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Harris v. Davis

Court of Appeals of Missouri, Southern District, Second Division

November 4, 2019

CYNTHIA C. HARRIS, Appellant,
v.
ALICE DAVIS, as Personal Representative of the Estate of Melvin Harris, Deceased, CHASITY L. BOETTCHER, JANE M. McKNIGHT, KIMMIE L. HENSON, SALLY A. CARROLL, MELVIN L. HARRIS, and MARY S. KINNARD, Respondents.

          APPEAL FROM THE CIRCUIT COURT OF PHELPS COUNTY Honorable Ronald D. White & Honorable Kenneth G. Clayton, Judges. [1]

          DANIEL E. SCOTT, P.J.

         Cynthia Harris appeals a probate judgment and order directing distribution of estate property over her objections.

         We are to sustain the probate division's judgment unless it is not supported by substantial evidence, it is against the weight of the evidence, or it erroneously declares or applies the law. In re Hoffman, 23 S.W.3d 646, 648 (Mo.App. 2000). Because the procedural background is complex, we will describe relevant facts and proceedings in the context of various points raised on appeal.[2]

         Complaints about Appointment of Personal Representative (Points 1 & 2)

         Background

         Melvin Harris ("Decedent") lived on the farm where he was raised and that was passed down to him from his father. His wife Cynthia ("Wife") moved out of the marital home in 2013 after Decedent was diagnosed with brain tumors. Within months, Decedent required full-time care which his daughter provided until he died in March 2015.

         In December 2015, Decedent's sister Anna Mae Edgar filed a § 473.097 small-estate case and timely presented Decedent's will and codicil which later were admitted to probate.[3] In February 2016, Wife moved to "convert" that small-estate case to full administration. Wife also filed surviving-spouse claims against which Decedent's heirs asserted the defense of § 474.140 abandonment. See Estate of Heil v. Heil, 538 S.W.3d 382, 385 (Mo.App. 2018).[4]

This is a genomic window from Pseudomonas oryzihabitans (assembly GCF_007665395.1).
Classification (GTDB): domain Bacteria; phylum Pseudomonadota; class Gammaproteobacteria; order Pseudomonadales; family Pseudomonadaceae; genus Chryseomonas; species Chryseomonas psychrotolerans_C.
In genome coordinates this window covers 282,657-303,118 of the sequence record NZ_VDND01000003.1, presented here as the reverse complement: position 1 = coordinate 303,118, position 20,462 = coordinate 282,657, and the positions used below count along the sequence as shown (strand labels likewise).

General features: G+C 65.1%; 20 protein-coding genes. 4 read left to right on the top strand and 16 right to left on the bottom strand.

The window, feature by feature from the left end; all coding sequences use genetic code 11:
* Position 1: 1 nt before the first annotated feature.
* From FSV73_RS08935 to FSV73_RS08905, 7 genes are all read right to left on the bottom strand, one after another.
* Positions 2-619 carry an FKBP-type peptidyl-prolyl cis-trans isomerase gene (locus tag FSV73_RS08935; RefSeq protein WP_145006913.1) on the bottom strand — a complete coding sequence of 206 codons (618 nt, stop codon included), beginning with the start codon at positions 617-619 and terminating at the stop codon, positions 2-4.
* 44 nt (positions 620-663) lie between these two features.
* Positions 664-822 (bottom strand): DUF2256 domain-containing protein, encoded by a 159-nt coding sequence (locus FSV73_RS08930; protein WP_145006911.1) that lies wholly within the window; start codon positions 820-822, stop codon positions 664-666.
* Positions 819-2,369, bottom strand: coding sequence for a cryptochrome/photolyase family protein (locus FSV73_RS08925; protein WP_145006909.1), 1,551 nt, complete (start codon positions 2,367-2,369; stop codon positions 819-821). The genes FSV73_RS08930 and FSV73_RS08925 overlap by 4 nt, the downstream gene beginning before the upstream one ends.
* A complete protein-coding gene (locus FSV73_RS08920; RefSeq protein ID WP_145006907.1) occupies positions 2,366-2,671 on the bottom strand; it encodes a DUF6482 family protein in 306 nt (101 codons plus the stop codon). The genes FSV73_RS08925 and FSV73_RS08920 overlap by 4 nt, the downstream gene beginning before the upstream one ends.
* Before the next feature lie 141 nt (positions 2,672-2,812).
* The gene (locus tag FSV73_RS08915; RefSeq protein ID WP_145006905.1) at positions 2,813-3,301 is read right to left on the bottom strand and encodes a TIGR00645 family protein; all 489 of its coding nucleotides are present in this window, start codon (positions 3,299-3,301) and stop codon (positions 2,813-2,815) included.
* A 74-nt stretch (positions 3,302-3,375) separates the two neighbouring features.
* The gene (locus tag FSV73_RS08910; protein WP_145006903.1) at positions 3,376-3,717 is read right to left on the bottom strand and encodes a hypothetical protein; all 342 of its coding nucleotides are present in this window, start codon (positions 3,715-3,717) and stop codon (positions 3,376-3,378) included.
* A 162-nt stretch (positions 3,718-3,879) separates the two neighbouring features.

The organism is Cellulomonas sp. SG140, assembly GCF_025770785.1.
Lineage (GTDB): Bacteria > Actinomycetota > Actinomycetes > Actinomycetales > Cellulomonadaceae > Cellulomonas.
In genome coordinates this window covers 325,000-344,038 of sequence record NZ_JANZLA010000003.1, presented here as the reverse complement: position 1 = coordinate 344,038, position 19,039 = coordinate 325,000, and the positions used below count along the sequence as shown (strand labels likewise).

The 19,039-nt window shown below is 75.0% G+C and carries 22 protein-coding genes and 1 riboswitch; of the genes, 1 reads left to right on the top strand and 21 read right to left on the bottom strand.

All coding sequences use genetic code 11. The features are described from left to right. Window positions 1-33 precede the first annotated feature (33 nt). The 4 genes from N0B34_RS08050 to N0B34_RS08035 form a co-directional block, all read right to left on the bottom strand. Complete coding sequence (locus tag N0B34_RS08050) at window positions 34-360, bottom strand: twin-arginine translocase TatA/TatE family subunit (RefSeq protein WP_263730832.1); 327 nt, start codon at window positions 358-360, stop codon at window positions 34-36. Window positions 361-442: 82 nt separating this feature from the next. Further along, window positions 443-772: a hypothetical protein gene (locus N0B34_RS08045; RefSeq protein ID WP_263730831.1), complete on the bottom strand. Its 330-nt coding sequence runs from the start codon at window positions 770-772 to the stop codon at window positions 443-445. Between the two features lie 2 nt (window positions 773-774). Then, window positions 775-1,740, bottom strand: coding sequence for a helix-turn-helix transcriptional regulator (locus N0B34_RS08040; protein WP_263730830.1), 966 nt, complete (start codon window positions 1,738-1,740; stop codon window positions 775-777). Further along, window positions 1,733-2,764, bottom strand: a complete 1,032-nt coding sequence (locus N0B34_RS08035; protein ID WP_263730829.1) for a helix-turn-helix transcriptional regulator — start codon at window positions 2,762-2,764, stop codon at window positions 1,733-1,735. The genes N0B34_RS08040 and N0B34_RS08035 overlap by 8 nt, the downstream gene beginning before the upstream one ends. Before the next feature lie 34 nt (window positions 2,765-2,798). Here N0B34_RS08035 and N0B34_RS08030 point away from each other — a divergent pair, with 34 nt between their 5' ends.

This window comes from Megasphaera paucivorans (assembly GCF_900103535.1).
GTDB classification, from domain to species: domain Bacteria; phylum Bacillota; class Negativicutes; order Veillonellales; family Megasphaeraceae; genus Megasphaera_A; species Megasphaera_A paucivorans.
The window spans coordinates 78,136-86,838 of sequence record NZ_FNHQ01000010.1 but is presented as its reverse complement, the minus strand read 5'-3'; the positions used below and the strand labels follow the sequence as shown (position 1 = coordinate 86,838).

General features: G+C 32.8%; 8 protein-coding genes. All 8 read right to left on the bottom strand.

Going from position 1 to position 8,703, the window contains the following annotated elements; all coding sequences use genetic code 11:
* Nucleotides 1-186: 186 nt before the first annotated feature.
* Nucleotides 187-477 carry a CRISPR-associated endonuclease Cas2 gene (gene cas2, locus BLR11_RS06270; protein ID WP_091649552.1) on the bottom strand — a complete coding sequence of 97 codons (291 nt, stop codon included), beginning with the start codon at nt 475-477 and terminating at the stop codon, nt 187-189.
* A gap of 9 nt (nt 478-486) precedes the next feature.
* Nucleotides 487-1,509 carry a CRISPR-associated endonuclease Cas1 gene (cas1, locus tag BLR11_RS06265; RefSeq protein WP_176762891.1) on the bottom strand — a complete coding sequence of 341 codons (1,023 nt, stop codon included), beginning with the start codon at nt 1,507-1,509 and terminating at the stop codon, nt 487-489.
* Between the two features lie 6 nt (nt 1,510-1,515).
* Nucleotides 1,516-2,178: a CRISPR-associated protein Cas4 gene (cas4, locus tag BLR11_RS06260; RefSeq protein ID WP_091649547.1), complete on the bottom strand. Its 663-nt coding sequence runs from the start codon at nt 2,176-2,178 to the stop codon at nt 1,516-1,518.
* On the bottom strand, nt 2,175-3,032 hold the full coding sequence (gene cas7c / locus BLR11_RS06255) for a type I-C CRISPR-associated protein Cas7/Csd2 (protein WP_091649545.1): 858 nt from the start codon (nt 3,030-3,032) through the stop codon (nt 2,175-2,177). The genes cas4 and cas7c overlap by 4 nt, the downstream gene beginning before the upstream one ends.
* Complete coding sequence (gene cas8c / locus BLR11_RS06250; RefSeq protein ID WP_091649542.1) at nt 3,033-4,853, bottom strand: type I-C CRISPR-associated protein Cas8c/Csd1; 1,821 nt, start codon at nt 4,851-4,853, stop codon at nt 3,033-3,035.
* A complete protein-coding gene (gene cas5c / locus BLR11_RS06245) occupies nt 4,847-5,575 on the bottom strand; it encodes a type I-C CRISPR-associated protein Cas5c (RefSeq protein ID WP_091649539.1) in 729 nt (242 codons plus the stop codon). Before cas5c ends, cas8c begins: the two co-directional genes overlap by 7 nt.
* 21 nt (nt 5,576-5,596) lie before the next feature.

In August 2016, the court held an evidentiary hearing on abandonment, then concluded that it could not convert a small-estate case and denied that motion without discussing § 474.140. On appeal in Harris I, we found that Wife's motion to convert met all requirements for a timely § 473.020 petition; thus we reversed and remanded to open an estate and appoint an administrator.

         On remand, the probate division ordered full administration and directed Ms. Edgar, whom Decedent's will named to serve as personal representative, to apply for letters within 30 days. Ms. Edgar did so and was appointed to administer the estate independently which she did until her June 2019 death and replacement by Alice Davis as substitute administrator.

         Point 1

         Wife complains that the probate division lacked authority[5] to appoint Ms. Edgar because her application for letters was, to quote Point 1, "more than one year after the death of [Decedent], contrary to Section 473.020, and there is no exception (equitable or otherwise) to this deadline."

         We disagree. Harris I construed Wife's motion to convert as a timely § 473.020 petition and remanded for the probate division to open an estate and appoint an administrator. This compelled the probate division, by statute, to determine who should be directed to apply for letters (§ 473.020.3, with Ms. Edgar being that person per § 473.110.1) and issue appropriate orders including, inter alia:

An order directing the person found by the court to be entitled to the issuance of letters testamentary or of administration to apply for and qualify for such letters within such time as is allowed by the court, and in default of such timely application and qualification, upon application, the court shall issue ...

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